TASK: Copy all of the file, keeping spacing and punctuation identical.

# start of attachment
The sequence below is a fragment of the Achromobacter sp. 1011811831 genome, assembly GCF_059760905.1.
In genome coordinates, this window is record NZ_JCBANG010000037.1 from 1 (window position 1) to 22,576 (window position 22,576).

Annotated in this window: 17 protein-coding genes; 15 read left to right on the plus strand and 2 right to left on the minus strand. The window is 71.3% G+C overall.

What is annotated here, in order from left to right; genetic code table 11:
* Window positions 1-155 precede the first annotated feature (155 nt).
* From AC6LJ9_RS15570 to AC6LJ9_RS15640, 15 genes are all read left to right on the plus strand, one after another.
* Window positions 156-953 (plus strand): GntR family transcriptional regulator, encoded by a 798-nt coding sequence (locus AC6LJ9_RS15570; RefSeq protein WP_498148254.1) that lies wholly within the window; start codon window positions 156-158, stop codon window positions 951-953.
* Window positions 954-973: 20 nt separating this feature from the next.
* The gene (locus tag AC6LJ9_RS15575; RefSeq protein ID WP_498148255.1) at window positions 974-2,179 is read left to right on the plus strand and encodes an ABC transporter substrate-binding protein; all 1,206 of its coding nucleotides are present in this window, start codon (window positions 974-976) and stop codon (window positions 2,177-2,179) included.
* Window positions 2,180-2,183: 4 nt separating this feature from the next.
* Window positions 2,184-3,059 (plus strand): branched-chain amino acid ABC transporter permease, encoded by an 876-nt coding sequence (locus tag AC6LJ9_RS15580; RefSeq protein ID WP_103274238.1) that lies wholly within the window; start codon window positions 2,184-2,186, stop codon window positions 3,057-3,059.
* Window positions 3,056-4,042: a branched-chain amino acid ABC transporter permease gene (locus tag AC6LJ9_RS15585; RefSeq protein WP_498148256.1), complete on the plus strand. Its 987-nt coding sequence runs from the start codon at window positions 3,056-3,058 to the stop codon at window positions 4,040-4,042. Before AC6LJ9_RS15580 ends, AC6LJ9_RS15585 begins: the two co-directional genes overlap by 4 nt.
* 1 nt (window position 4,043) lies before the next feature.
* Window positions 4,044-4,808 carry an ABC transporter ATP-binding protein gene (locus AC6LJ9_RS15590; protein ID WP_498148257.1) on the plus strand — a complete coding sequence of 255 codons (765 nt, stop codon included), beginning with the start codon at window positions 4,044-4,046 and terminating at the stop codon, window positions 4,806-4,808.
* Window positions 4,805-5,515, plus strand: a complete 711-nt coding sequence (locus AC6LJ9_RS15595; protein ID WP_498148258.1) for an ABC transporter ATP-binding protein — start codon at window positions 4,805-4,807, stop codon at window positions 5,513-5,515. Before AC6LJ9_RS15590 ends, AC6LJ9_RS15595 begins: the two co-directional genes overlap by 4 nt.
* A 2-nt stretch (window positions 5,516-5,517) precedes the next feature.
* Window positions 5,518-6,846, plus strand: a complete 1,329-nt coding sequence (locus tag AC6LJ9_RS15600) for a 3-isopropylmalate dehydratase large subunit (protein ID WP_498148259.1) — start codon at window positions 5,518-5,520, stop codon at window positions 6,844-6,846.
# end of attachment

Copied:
The sequence below is a fragment of the Achromobacter sp. 1011811831 genome, assembly GCF_059760905.1.
In genome coordinates, this window is record NZ_JCBANG010000037.1 from 1 (window position 1) to 22,576 (window position 22,576).

Annotated in this window: 17 protein-coding genes; 15 read left to right on the plus strand and 2 right to left on the minus strand. The window is 71.3% G+C overall.

What is annotated here, in order from left to right; genetic code table 11:
* Window positions 1-155 precede the first annotated feature (155 nt).
* From AC6LJ9_RS15570 to AC6LJ9_RS15640, 15 genes are all read left to right on the plus strand, one after another.
* Window positions 156-953 (plus strand): GntR family transcriptional regulator, encoded by a 798-nt coding sequence (locus AC6LJ9_RS15570; RefSeq protein WP_498148254.1) that lies wholly within the window; start codon window positions 156-158, stop codon window positions 951-953.
* Window positions 954-973: 20 nt separating this feature from the next.
* The gene (locus tag AC6LJ9_RS15575; RefSeq protein ID WP_498148255.1) at window positions 974-2,179 is read left to right on the plus strand and encodes an ABC transporter substrate-binding protein; all 1,206 of its coding nucleotides are present in this window, start codon (window positions 974-976) and stop codon (window positions 2,177-2,179) included.
* Window positions 2,180-2,183: 4 nt separating this feature from the next.
* Window positions 2,184-3,059 (plus strand): branched-chain amino acid ABC transporter permease, encoded by an 876-nt coding sequence (locus tag AC6LJ9_RS15580; RefSeq protein ID WP_103274238.1) that lies wholly within the window; start codon window positions 2,184-2,186, stop codon window positions 3,057-3,059.
* Window positions 3,056-4,042: a branched-chain amino acid ABC transporter permease gene (locus tag AC6LJ9_RS15585; RefSeq protein WP_498148256.1), complete on the plus strand. Its 987-nt coding sequence runs from the start codon at window positions 3,056-3,058 to the stop codon at window positions 4,040-4,042. Before AC6LJ9_RS15580 ends, AC6LJ9_RS15585 begins: the two co-directional genes overlap by 4 nt.
* 1 nt (window position 4,043) lies before the next feature.
* Window positions 4,044-4,808 carry an ABC transporter ATP-binding protein gene (locus AC6LJ9_RS15590; protein ID WP_498148257.1) on the plus strand — a complete coding sequence of 255 codons (765 nt, stop codon included), beginning with the start codon at window positions 4,044-4,046 and terminating at the stop codon, window positions 4,806-4,808.
* Window positions 4,805-5,515, plus strand: a complete 711-nt coding sequence (locus AC6LJ9_RS15595; protein ID WP_498148258.1) for an ABC transporter ATP-binding protein — start codon at window positions 4,805-4,807, stop codon at window positions 5,513-5,515. Before AC6LJ9_RS15590 ends, AC6LJ9_RS15595 begins: the two co-directional genes overlap by 4 nt.
* A 2-nt stretch (window positions 5,516-5,517) precedes the next feature.
* Window positions 5,518-6,846, plus strand: a complete 1,329-nt coding sequence (locus tag AC6LJ9_RS15600) for a 3-isopropylmalate dehydratase large subunit (protein ID WP_498148259.1) — start codon at window positions 5,518-5,520, stop codon at window positions 6,844-6,846.